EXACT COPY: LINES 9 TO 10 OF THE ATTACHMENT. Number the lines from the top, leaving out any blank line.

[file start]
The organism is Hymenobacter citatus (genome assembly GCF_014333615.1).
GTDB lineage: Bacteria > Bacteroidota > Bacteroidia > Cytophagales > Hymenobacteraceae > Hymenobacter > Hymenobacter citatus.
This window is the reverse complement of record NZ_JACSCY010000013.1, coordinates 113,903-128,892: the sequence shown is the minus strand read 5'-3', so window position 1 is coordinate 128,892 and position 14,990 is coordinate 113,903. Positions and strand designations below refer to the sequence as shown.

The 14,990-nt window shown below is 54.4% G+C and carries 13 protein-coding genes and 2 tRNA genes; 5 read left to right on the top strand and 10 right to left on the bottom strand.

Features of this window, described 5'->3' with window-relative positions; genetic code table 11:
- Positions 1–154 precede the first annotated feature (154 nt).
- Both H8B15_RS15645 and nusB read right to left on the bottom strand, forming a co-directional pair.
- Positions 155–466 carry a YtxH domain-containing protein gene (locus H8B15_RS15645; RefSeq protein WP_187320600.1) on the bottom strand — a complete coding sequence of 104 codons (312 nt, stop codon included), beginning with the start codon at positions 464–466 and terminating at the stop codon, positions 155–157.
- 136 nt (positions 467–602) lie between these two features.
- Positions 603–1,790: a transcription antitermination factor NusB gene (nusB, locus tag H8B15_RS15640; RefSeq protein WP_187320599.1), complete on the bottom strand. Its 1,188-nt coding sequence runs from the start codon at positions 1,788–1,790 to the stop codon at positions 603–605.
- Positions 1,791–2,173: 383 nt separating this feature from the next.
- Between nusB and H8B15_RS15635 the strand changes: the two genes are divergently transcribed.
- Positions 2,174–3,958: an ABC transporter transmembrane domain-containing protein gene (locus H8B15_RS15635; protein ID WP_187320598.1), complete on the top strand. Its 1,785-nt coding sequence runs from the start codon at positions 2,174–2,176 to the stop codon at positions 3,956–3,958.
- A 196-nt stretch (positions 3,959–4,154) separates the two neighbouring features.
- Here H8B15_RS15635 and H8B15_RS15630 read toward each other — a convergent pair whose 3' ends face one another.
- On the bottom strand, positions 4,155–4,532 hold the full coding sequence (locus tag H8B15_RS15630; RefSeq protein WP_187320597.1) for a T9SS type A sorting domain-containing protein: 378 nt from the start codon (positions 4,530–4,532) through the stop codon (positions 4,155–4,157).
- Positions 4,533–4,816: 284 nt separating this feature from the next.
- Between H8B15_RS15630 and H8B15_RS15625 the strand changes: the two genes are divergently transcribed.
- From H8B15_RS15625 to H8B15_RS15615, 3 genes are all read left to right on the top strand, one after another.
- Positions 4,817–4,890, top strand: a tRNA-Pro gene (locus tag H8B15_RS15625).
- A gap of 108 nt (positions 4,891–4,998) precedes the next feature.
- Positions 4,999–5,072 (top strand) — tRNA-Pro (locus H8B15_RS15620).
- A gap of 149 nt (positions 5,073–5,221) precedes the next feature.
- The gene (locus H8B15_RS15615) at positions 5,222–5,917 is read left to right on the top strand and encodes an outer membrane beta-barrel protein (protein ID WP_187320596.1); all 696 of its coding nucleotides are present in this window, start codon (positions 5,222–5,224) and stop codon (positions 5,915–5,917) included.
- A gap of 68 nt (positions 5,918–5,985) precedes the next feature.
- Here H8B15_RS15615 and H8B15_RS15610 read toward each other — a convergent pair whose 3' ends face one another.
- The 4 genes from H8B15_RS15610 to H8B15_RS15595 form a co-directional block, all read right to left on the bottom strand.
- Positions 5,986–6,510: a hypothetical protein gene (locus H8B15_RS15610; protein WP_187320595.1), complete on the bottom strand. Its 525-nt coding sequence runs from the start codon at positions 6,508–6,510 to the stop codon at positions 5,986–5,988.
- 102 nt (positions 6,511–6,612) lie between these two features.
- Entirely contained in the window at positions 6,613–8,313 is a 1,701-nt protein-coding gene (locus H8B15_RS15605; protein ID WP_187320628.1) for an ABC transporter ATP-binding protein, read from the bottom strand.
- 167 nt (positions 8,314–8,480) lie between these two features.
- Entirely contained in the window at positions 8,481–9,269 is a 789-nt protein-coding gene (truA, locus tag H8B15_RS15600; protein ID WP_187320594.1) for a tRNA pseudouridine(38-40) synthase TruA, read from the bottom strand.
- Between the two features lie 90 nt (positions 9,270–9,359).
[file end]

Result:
- 136 nt (positions 467–602) lie between these two features.
- Positions 603–1,790: a transcription antitermination factor NusB gene (nusB, locus tag H8B15_RS15640; RefSeq protein WP_187320599.1), complete on the bottom strand. Its 1,188-nt coding sequence runs from the start codon at positions 1,788–1,790 to the stop codon at positions 603–605.